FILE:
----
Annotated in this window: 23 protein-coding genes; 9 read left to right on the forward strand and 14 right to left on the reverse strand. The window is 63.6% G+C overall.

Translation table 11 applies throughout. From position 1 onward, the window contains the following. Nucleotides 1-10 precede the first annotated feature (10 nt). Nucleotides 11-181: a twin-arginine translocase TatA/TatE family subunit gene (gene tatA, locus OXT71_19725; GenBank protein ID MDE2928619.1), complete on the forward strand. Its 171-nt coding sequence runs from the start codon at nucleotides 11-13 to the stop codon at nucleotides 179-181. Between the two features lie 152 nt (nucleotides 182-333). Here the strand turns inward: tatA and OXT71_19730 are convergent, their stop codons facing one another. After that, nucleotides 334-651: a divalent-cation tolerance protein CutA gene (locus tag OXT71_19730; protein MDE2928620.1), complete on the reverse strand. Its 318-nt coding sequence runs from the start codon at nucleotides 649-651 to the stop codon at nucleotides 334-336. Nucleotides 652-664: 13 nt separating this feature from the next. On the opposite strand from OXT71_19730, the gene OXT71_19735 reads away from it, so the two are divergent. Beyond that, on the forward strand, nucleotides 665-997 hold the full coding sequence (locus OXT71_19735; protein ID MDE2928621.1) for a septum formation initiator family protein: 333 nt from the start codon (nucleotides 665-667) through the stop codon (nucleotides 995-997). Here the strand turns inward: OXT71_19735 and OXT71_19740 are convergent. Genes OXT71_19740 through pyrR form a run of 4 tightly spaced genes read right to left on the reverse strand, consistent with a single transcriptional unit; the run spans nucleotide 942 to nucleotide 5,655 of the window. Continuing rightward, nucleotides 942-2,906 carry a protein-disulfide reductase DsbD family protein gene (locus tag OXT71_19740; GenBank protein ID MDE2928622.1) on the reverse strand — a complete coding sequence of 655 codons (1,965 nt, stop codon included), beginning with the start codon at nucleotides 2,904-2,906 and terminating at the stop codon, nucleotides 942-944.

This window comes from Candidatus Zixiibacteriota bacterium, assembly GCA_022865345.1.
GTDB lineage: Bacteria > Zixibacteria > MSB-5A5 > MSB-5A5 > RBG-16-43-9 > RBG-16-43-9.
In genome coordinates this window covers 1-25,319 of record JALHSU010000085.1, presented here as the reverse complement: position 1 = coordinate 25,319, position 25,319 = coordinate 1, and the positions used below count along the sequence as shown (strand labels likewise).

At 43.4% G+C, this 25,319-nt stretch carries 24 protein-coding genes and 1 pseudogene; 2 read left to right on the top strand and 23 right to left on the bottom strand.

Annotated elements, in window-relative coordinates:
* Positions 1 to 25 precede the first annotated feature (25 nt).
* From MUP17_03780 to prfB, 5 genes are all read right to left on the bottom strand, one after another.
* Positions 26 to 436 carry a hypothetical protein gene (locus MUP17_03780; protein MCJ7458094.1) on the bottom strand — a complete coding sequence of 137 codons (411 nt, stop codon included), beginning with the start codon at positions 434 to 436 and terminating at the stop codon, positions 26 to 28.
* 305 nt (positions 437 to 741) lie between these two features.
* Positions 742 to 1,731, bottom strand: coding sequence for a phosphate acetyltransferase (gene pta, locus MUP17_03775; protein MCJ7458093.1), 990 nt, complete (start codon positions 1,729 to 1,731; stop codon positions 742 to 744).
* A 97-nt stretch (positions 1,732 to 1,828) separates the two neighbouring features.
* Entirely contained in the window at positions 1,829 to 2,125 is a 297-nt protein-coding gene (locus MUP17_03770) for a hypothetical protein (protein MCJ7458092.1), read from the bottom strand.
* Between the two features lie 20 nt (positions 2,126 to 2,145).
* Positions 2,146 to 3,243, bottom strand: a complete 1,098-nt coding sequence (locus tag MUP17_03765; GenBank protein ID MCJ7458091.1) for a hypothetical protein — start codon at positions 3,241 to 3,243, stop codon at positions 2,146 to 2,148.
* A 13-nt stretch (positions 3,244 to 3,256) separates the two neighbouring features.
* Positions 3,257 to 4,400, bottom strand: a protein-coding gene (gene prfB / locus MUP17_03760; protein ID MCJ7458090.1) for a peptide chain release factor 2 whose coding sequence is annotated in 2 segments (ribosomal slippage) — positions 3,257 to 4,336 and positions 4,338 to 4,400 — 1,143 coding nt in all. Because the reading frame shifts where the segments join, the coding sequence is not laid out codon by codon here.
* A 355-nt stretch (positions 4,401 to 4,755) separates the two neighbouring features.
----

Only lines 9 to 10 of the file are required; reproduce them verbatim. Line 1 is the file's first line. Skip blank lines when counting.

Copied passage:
* From MUP17_03780 to prfB, 5 genes are all read right to left on the bottom strand, one after another.
* Positions 26 to 436 carry a hypothetical protein gene (locus MUP17_03780; protein MCJ7458094.1) on the bottom strand — a complete coding sequence of 137 codons (411 nt, stop codon included), beginning with the start codon at positions 434 to 436 and terminating at the stop codon, positions 26 to 28.